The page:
Best Bose Headphones

Best Bose Headphones Noise Cancelling: A Brief Review

The noise cancellation feature in bose headphones is very useful and it is one of the most popular features among audiophiles. However, there are many factors which determine whether or not a headphone will do its job well. For example, if your ears get too hot while listening to music, then the sound quality may suffer greatly. Another thing to consider is how much you want to spend.

Some of the best headphones have high prices tag attached to them. If you’re looking for a low price option, then these might not be the right ones for you.

However, there are some headphones out there which are quite affordable and they work just fine. So, let’s take a look at some of the best bose headphones with noise cancelling feature.

Bose SoundSport Wireless – Best Noise Cancelling Headphones Under $100

SoundSport Wireless is one of the best sounding headphones under $100. They come in two varieties; Bluetooth and wired models. The Bluetooth version comes with a rechargeable battery which lasts up to 7 hours of continuous use. The wired version is not limited by a battery and can be used without any interruption.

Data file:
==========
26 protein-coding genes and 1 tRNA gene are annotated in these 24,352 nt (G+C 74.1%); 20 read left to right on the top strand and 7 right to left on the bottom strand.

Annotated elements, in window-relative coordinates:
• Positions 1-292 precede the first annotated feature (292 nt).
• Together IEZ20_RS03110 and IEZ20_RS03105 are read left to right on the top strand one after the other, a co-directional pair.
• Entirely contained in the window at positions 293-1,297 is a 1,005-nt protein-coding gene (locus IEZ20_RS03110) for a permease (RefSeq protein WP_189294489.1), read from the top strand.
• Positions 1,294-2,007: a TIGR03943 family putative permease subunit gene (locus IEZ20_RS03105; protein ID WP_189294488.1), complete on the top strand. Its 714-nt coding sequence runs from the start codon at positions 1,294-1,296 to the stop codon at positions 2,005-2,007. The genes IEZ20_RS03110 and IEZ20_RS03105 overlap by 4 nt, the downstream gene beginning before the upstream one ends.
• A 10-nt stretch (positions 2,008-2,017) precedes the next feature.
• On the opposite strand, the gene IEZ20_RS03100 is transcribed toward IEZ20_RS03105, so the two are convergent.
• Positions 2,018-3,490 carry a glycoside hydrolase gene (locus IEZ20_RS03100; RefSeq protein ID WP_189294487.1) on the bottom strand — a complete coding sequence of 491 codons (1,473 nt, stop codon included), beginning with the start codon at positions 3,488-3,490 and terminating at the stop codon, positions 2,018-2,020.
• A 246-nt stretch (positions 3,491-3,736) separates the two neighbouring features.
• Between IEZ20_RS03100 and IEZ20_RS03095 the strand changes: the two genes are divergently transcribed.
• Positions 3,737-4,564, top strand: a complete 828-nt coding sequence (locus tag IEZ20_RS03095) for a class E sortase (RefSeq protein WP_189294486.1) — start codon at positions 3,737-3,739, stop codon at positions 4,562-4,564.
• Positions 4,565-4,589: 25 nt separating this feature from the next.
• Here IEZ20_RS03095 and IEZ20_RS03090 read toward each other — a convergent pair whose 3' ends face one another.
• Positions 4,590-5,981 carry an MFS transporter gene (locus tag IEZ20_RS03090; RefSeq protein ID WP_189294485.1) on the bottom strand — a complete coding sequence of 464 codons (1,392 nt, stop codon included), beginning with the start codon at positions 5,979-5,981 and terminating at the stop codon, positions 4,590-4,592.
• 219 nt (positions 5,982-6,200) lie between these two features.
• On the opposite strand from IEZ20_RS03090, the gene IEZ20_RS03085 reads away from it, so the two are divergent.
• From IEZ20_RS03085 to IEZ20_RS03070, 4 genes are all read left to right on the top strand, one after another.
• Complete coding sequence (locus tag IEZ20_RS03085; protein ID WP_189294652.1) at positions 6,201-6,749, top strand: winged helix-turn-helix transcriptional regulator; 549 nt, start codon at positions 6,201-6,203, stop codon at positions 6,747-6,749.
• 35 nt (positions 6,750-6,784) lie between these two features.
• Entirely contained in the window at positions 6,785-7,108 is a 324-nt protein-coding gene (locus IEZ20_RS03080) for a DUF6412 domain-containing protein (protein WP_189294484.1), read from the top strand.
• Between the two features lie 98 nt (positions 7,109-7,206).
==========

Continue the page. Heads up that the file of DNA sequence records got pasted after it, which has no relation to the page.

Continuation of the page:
Also, the wired version is cheaper than the Bluetooth version. If you’re looking for an affordable yet very good pair of bose headphones then SoundSport Wireless should be your first choice.

Bose QuietComfort 20 – Best Noise Cancelling Headphones Under $200

Best Bose Headphones - Picture

These are one of the best Bose headphones you can get for under $200. If you have a slightly bigger budget, then you should definitely get these. They are the predecessor of QuietComfort 25 and they work just as well, if not better. They look very similar to QC25 but they lack the polarization feature.

The best thing about these headphones is that they have an excellent noise cancellation feature which is very effective in blocking out ambient noise. The ear cups are very soft and won’t cause any discomfort even after a couple of hours of use.

Sources & references used in this article:

CAVE: Making Collective Virtual Narrative: Best Paper Award by K Layng, K Perlin, S Herscher, C Brenner, T Meduri – Leonardo, 2019 – MIT Press

Quiet comfort: Noise, otherness, and the mobile production of personal space by M Hagood – American Quarterly, 2011 – JSTOR

The effects of headphones on listener HRTF preference by B Boren, A Roginska – Audio Engineering Society Convention 131, 2011 – aes.org